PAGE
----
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Public speaking's basic aims - ESU's guidance for speakers (1)

Note: These guidelines are designed to be of use in preparing for any public speech, but especially those in competitions of any format. We advise speakers in the ESU International Public Speaking Competition to read the judging guidelines and mark scheme at the end of this book in addition to this section.

The term public speaking covers many activities. It is an essential part of the jobs of teachers, politicians, broadcasters, lecturers, salesmen, lawyers and religious figures; it is done by community leaders and campaigners. At some point all of us will have to give a speech in public, whether at a public ceremony, special family or community occasion, or in a class, business presentation or job interview. Each of these activities has a different purpose, but we can still identify three aims of public speaking:

• to inform
• to persuade
• to inspire

That means that some forms of speaking in public aren’t public speaking – acting, for example, or cabaret entertainment – but these activities may also share aspects with public speaking, such as the need to be delivered clearly and maintain audience interest.

People who inform, persuade and inspire

How do these purposes fit into our real-world instances of public speaking? Teachers, lecturers and most broadcasters certainly set out to inform us, giving us valuable information on a range of topics. Lawyers are tasked to persuade – that is, to gain the assent of a court, judge or jury of the truth or falsity of a claim. Campaigners intend to inspire their audiences – that is, rouse them into action – whether to protect the environment, demand a change of government, or go on strike.

But to some extent all roles seek to inform, persuade and inspire. A politician wants to inform you of her policies, which you may not be familiar with; to persuade you that they are good policies; and inspire you to vote for them. A salesman wants to inform you about his product, persuade you that it is a good product, and inspire you to buy it. It may not immediately be obvious but all the types of public speech we have mentioned encompass all three different purposes. A teacher, for example, when setting out to inform you, also has to persuade you that you should believe what she is saying, and pay attention to it. You believe what a teacher says, in the absence of other ways to check its accuracy, because the teacher herself has credibility, a result of her authority. Politicians, religious and community leaders, and lawyers all rely in part on their credibility to ensure that they achieve their other aims.

Credibility

Credibility is what is fundamental to all types of public speaking – it is the willingness of the audience to listen to you, to believe what you are saying, and to approve of you saying it. Having credibility doesn’t necessarily imply that the audience is also informed, persuaded or inspired, but it is an essential foundation for any of those things.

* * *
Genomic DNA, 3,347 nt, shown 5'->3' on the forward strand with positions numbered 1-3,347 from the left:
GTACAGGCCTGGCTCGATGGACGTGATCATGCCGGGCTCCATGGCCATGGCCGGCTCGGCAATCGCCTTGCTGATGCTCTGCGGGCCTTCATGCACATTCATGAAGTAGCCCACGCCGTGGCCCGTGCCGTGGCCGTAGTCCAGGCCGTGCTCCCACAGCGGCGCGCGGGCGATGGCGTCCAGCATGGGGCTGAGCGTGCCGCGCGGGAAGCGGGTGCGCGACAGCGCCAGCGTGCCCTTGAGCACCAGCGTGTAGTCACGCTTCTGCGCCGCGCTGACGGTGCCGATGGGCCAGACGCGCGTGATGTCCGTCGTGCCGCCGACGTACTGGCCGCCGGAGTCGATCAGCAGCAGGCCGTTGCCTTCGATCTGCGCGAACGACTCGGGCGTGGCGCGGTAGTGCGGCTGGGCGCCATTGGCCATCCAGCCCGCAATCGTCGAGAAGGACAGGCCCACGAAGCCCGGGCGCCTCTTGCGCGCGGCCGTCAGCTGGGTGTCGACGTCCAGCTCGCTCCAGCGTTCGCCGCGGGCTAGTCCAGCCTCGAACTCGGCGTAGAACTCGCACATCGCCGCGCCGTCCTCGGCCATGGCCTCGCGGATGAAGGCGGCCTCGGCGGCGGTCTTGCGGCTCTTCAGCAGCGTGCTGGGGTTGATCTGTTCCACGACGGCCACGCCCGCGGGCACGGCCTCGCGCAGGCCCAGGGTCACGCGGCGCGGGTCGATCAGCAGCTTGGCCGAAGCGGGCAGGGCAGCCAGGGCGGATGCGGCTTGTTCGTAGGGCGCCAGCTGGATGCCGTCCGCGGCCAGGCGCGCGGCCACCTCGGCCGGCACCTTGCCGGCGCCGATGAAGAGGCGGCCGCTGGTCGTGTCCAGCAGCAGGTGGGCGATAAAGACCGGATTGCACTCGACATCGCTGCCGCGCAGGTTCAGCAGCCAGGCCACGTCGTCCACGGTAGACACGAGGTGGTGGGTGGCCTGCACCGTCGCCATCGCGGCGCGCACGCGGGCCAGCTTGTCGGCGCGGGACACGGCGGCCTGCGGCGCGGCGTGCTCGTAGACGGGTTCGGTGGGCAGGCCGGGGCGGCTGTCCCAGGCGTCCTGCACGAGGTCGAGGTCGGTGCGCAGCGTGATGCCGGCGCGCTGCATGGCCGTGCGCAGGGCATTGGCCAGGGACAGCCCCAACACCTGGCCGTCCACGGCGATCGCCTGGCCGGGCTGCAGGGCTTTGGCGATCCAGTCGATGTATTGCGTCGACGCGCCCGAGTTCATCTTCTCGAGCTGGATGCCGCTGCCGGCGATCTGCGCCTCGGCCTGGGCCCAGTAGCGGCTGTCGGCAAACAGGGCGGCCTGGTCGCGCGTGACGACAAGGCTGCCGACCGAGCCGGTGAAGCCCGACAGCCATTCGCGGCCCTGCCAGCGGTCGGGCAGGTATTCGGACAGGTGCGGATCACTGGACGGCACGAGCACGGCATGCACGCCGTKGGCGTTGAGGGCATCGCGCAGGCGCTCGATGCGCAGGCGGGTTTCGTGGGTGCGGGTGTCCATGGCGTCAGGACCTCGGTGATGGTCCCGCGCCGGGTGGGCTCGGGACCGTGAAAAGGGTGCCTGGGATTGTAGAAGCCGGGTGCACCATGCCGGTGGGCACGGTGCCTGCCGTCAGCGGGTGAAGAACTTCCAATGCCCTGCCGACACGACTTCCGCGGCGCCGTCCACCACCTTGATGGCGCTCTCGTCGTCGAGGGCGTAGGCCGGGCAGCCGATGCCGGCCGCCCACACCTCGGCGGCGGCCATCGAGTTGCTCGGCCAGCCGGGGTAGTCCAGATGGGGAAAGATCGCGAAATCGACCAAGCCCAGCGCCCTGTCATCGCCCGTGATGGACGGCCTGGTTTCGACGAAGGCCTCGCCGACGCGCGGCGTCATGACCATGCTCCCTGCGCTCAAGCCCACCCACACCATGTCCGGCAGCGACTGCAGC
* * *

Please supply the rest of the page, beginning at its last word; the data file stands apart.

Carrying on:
Most speakers gain credibility from who they are and what they do. So we listen to a politician’s policies more carefully and are more open to being persuaded by him because we know that he will be standing for election and may soon govern us. At a very practical level, we listen to his views and those of broadcasters because they are transmitted on the radio and
television, just as we listen to lawyers in court because they are the ones suitably qualified to be allowed to address the court. We listen to teachers and lecturers and religious figures, even if we are meeting them for the first time, because of their title or perhaps what they wear – the outward signs of authority.

The ESU International Public Speaking Competition aims to test the general skills that are used by public speakers. It aims to test your ability to inform, persuade or inspire, but in order to demonstrate that you must first establish credibility. This is the hardest part of competitive public speaking, as opposed to the ‘real world’ speeches made by the figures we have examined; as a competitor you have no automatic credibility from who you are, the role you perform or the job you do. All the audience’s willingness to listen to you, believe you and approve of you must come solely from your speech, apart from, and sometimes despite, its context in a competition.
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Reproduced by permission from the Centre for Speech and Debate of ESU (The English-Speaking Union)
Competition Handbook 2007
©The English-Speaking Union
http://www.esu.org/page.asp? p=1633


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